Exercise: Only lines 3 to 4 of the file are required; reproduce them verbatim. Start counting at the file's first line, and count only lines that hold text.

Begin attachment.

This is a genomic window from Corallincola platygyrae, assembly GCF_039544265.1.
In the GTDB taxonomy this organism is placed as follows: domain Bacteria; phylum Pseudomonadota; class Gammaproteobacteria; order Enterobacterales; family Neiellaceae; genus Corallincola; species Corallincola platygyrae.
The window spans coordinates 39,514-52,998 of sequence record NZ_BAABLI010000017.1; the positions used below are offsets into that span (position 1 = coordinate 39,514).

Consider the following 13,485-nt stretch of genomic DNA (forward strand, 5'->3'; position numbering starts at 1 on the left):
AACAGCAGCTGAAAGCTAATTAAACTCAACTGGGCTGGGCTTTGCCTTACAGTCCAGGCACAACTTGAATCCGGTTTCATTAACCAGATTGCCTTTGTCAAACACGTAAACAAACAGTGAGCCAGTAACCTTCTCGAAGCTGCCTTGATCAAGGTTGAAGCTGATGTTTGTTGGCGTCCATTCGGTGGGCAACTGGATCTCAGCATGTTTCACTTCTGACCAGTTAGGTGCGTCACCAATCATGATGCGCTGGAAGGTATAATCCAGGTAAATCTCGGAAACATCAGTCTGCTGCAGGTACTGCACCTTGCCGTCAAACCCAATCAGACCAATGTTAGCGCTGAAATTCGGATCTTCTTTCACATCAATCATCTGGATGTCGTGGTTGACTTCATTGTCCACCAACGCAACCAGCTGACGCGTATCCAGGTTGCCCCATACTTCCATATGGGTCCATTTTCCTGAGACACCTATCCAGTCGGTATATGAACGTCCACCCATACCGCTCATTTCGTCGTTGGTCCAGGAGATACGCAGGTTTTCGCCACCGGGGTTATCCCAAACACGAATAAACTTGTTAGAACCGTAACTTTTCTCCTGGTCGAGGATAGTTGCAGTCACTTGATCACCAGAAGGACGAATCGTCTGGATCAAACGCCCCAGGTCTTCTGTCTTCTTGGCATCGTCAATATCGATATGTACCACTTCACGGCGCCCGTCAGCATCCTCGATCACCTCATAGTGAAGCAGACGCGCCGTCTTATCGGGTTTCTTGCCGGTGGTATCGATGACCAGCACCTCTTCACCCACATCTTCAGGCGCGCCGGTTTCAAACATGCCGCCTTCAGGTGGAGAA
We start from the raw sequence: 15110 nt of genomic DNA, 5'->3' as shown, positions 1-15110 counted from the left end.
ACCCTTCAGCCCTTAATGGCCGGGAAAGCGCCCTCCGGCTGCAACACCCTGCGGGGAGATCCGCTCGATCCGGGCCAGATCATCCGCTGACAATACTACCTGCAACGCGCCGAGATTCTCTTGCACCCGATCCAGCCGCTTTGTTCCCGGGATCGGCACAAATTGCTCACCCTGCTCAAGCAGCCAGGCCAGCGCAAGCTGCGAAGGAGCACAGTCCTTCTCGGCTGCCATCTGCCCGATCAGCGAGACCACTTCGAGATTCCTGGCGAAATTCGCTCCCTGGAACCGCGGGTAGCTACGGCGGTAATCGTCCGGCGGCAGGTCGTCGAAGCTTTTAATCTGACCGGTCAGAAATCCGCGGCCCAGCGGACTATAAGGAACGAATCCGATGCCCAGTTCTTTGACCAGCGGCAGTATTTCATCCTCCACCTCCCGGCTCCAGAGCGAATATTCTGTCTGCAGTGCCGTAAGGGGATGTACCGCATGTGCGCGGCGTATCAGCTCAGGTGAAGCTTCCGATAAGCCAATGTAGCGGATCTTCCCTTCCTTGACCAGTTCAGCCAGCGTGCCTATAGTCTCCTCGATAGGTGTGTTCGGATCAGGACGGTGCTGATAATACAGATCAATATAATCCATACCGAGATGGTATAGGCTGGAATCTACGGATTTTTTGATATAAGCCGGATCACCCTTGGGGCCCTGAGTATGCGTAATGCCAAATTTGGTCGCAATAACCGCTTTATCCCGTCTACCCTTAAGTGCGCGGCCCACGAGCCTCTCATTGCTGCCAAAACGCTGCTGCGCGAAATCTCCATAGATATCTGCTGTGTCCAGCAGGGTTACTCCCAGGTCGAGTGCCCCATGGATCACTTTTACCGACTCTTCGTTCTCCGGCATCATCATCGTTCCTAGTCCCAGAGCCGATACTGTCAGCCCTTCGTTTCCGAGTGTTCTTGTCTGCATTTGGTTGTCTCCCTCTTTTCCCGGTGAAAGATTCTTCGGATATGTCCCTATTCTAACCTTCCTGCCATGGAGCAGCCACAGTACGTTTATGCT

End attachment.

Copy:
The window spans coordinates 39,514-52,998 of sequence record NZ_BAABLI010000017.1; the positions used below are offsets into that span (position 1 = coordinate 39,514).

Consider the following 13,485-nt stretch of genomic DNA (forward strand, 5'->3'; position numbering starts at 1 on the left):